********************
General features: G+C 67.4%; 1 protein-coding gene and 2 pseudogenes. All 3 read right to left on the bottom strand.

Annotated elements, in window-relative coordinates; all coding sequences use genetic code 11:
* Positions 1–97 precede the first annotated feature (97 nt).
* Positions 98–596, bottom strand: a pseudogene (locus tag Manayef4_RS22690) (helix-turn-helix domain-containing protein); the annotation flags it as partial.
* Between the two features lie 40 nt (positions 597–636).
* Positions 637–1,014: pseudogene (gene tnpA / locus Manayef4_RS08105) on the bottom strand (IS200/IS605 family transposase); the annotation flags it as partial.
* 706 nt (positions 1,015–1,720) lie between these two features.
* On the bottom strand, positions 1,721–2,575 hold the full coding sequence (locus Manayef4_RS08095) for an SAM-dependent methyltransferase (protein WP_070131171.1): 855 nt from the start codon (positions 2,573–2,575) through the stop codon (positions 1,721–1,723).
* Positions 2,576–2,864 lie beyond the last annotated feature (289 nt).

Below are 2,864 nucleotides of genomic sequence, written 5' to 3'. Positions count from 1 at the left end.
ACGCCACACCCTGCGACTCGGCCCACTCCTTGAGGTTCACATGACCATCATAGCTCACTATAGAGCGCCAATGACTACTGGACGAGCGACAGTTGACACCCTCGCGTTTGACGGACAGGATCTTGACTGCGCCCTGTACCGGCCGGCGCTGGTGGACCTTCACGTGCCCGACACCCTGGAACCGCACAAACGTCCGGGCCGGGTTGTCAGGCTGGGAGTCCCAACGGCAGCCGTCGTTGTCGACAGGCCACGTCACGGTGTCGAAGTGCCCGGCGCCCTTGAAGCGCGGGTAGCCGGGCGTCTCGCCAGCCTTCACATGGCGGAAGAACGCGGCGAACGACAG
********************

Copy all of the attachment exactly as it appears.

General features: G+C 67.4%; 1 protein-coding gene and 2 pseudogenes. All 3 read right to left on the bottom strand.

Annotated elements, in window-relative coordinates; all coding sequences use genetic code 11:
* Positions 1–97 precede the first annotated feature (97 nt).
* Positions 98–596, bottom strand: a pseudogene (locus tag Manayef4_RS22690) (helix-turn-helix domain-containing protein); the annotation flags it as partial.
* Between the two features lie 40 nt (positions 597–636).
* Positions 637–1,014: pseudogene (gene tnpA / locus Manayef4_RS08105) on the bottom strand (IS200/IS605 family transposase); the annotation flags it as partial.
* 706 nt (positions 1,015–1,720) lie between these two features.
* On the bottom strand, positions 1,721–2,575 hold the full coding sequence (locus Manayef4_RS08095) for an SAM-dependent methyltransferase (protein WP_070131171.1): 855 nt from the start codon (positions 2,573–2,575) through the stop codon (positions 1,721–1,723).
* Positions 2,576–2,864 lie beyond the last annotated feature (289 nt).

Below are 2,864 nucleotides of genomic sequence, written 5' to 3'. Positions count from 1 at the left end.
ACGCCACACCCTGCGACTCGGCCCACTCCTTGAGGTTCACATGACCATCATAGCTCACTATAGAGCGCCAATGACTACTGGACGAGCGACAGTTGACACCCTCGCGTTTGACGGACAGGATCTTGACTGCGCCCTGTACCGGCCGGCGCTGGTGGACCTTCACGTGCCCGACACCCTGGAACCGCACAAACGTCCGGGCCGGGTTGTCAGGCTGGGAGTCCCAACGGCAGCCGTCGTTGTCGACAGGCCACGTCACGGTGTCGAAGTGCCCGGCGCCCTTGAAGCGCGGGTAGCCGGGCGTCTCGCCAGCCTTCACATGGCGGAAGAACGCGGCGAACGACAG